Tuesday, April 27, 2010

Richard Zombeck of ShameTheBanks.org - Kicking Ass, Taking Names!


Richard Zombeck, HuffPo mortgage blogger and the founder of ShameTheBanks.org, where I have been blogging about our mortgage hell, is kicking some serious ass.

He is getting ready to go to Washington today armed with thousands of personal stories from people like us who are being kicked out of our homes by the very entities who caused this economic debacle in the first place - the banking/financial sector.

Richard has just been profiled by Bob Sullivan of the Red Tape Chronicles at MSNBC,  and ShameTheBanks is bringing to light the fact that these foreclosures are not anomalies or the result of consumer irresponsibility, but a business model for the banks which will not change until or unless they are forced to.

I want to give a big shout-out and thank you to Richard, for helping me and helping others get their stories out there, and showing that each one of us can find a way to bring about change. It's daunting, given the enormity of the forces (and finances) arrayed against us, but it is not hopeless.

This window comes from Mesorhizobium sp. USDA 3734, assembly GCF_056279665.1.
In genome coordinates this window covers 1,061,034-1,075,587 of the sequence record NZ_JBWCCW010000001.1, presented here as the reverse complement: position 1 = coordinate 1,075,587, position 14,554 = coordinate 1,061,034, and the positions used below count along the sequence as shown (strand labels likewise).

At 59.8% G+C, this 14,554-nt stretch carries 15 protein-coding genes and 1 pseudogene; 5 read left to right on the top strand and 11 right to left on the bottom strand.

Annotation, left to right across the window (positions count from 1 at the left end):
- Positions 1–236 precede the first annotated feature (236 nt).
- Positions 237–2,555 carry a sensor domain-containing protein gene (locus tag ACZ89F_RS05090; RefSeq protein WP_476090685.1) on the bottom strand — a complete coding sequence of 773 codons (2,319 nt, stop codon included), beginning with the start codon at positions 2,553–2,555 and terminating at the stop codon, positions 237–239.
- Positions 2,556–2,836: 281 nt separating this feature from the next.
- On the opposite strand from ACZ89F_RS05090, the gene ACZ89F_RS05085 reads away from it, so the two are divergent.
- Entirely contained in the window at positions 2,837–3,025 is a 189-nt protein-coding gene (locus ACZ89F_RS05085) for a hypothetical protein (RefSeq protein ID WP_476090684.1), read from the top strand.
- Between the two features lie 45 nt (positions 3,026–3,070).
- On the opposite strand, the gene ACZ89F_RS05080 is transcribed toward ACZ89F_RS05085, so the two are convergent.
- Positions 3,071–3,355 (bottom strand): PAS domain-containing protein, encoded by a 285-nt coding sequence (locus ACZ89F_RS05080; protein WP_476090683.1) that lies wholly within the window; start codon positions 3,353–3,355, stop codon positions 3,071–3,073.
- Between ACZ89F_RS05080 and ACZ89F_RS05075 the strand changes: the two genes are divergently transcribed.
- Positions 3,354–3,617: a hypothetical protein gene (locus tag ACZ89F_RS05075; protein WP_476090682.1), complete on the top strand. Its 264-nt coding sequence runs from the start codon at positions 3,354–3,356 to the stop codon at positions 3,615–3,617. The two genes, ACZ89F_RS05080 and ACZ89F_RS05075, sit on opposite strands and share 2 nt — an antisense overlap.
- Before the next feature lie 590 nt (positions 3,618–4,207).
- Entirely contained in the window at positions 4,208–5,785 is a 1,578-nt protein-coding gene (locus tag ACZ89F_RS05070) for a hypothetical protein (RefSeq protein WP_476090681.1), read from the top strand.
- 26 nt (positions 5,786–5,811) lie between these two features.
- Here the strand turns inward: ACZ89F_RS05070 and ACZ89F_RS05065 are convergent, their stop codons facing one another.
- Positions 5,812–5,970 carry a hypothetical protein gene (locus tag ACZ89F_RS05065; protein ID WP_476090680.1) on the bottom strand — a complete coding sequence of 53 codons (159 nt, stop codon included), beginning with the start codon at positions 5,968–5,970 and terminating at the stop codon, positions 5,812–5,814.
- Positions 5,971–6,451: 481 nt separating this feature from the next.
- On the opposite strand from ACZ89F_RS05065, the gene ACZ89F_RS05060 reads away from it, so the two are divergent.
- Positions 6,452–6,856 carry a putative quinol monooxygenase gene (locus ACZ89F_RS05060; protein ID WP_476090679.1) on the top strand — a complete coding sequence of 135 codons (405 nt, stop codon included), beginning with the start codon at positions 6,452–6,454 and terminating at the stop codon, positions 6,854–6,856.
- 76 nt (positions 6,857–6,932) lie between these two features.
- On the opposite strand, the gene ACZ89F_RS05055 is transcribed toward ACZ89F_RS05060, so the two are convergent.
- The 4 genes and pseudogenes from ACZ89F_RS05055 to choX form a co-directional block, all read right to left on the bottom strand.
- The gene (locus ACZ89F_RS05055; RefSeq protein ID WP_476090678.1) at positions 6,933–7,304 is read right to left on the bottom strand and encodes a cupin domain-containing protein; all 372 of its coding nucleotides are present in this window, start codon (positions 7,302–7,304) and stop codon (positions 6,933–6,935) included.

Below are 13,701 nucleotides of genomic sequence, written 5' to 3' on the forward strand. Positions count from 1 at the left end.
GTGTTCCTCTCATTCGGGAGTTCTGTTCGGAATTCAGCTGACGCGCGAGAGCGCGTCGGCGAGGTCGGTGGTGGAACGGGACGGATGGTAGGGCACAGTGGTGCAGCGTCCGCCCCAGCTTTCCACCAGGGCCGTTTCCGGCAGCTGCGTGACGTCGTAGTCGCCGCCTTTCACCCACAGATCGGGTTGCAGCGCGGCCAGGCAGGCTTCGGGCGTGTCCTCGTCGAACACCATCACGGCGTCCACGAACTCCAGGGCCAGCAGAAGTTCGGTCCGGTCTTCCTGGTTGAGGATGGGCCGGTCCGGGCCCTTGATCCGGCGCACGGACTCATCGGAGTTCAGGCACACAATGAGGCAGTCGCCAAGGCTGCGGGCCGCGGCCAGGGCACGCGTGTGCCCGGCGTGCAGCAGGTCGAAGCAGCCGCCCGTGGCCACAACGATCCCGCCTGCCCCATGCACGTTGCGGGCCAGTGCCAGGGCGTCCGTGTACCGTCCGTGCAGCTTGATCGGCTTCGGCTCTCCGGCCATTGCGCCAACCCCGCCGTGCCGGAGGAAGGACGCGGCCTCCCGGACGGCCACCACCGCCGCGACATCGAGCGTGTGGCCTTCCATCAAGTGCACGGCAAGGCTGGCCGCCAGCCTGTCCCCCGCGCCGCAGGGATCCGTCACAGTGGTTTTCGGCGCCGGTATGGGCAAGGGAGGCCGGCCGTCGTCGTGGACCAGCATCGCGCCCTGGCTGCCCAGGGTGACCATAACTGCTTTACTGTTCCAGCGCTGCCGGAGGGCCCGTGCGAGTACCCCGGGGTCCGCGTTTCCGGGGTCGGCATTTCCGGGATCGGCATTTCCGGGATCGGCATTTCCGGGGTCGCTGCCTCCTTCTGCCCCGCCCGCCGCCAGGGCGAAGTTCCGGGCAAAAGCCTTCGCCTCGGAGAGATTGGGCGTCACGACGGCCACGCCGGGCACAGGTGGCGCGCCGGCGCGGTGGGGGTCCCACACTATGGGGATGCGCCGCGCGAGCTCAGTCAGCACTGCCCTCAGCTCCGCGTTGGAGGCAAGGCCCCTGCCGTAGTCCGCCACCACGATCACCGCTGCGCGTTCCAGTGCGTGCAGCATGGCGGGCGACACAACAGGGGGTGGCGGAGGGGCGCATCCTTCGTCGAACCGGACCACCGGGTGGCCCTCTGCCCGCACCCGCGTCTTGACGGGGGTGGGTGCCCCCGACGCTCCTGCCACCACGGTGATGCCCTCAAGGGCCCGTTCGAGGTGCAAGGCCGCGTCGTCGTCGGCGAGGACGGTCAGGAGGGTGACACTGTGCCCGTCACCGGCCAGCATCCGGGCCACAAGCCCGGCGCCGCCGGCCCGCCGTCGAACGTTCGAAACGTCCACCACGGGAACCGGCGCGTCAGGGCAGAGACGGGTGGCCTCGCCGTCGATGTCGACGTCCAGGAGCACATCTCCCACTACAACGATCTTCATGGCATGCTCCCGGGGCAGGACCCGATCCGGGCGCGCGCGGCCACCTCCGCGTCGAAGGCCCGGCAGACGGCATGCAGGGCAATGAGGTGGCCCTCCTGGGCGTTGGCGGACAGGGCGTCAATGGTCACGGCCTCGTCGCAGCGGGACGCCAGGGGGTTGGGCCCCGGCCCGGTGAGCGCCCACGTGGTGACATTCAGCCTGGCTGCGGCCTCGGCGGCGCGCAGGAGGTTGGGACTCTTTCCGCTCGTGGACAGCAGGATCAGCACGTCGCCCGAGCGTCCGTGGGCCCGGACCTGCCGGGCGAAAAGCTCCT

Roll on, Richard!

Friday, April 23, 2010

Update: Reprieve (for now!)

Well, friends - it ain't over till it's over. That's all I'm saying.

Last week, we were sure we were toast. We talked to St. June on Friday morning, and she said that she didn't think that we were going to be able to pull this off; that they wanted our house and that was it. She said to my husband, "Why don't you give them a call yourself and see what they have to say." When he called, to our surprise we found out that not only was there no new sale date (we had been told that the new sale date was the 26th of April) but we had been taken off the foreclosure list.